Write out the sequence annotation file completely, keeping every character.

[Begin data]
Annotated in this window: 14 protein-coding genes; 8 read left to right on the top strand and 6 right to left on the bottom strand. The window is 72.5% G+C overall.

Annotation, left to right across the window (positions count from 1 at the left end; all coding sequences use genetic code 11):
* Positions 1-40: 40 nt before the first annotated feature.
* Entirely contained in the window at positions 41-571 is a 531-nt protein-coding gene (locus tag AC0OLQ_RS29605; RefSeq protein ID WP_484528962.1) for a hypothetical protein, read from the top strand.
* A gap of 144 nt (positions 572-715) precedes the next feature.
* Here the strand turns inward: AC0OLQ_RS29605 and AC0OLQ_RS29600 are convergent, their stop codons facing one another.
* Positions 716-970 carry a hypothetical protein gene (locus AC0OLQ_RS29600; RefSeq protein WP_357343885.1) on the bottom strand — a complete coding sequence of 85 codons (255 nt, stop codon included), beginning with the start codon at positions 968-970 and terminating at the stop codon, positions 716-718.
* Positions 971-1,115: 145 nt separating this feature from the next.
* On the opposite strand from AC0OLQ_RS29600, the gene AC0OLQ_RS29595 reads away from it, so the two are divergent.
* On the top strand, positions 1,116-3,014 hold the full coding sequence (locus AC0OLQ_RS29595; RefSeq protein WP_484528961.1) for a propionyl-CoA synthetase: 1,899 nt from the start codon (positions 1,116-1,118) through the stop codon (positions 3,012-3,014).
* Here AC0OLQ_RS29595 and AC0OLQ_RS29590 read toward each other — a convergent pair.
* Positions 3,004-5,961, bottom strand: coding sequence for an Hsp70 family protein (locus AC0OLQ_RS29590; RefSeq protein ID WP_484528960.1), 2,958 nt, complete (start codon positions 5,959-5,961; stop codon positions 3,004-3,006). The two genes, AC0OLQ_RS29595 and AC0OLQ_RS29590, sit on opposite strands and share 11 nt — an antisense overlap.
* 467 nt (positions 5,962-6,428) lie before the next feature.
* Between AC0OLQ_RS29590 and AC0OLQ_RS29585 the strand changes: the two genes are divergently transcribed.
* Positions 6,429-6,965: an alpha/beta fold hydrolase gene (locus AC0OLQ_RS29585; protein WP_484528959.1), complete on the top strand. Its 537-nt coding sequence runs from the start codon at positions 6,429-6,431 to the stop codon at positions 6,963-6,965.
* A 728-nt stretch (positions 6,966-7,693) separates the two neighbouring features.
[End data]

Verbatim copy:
Annotated in this window: 14 protein-coding genes; 8 read left to right on the top strand and 6 right to left on the bottom strand. The window is 72.5% G+C overall.

Annotation, left to right across the window (positions count from 1 at the left end; all coding sequences use genetic code 11):
* Positions 1-40: 40 nt before the first annotated feature.
* Entirely contained in the window at positions 41-571 is a 531-nt protein-coding gene (locus tag AC0OLQ_RS29605; RefSeq protein ID WP_484528962.1) for a hypothetical protein, read from the top strand.
* A gap of 144 nt (positions 572-715) precedes the next feature.
* Here the strand turns inward: AC0OLQ_RS29605 and AC0OLQ_RS29600 are convergent, their stop codons facing one another.
* Positions 716-970 carry a hypothetical protein gene (locus AC0OLQ_RS29600; RefSeq protein WP_357343885.1) on the bottom strand — a complete coding sequence of 85 codons (255 nt, stop codon included), beginning with the start codon at positions 968-970 and terminating at the stop codon, positions 716-718.
* Positions 971-1,115: 145 nt separating this feature from the next.
* On the opposite strand from AC0OLQ_RS29600, the gene AC0OLQ_RS29595 reads away from it, so the two are divergent.
* On the top strand, positions 1,116-3,014 hold the full coding sequence (locus AC0OLQ_RS29595; RefSeq protein WP_484528961.1) for a propionyl-CoA synthetase: 1,899 nt from the start codon (positions 1,116-1,118) through the stop codon (positions 3,012-3,014).
* Here AC0OLQ_RS29595 and AC0OLQ_RS29590 read toward each other — a convergent pair.
* Positions 3,004-5,961, bottom strand: coding sequence for an Hsp70 family protein (locus AC0OLQ_RS29590; RefSeq protein ID WP_484528960.1), 2,958 nt, complete (start codon positions 5,959-5,961; stop codon positions 3,004-3,006). The two genes, AC0OLQ_RS29595 and AC0OLQ_RS29590, sit on opposite strands and share 11 nt — an antisense overlap.
* 467 nt (positions 5,962-6,428) lie before the next feature.
* Between AC0OLQ_RS29590 and AC0OLQ_RS29585 the strand changes: the two genes are divergently transcribed.
* Positions 6,429-6,965: an alpha/beta fold hydrolase gene (locus AC0OLQ_RS29585; protein WP_484528959.1), complete on the top strand. Its 537-nt coding sequence runs from the start codon at positions 6,429-6,431 to the stop codon at positions 6,963-6,965.
* A 728-nt stretch (positions 6,966-7,693) separates the two neighbouring features.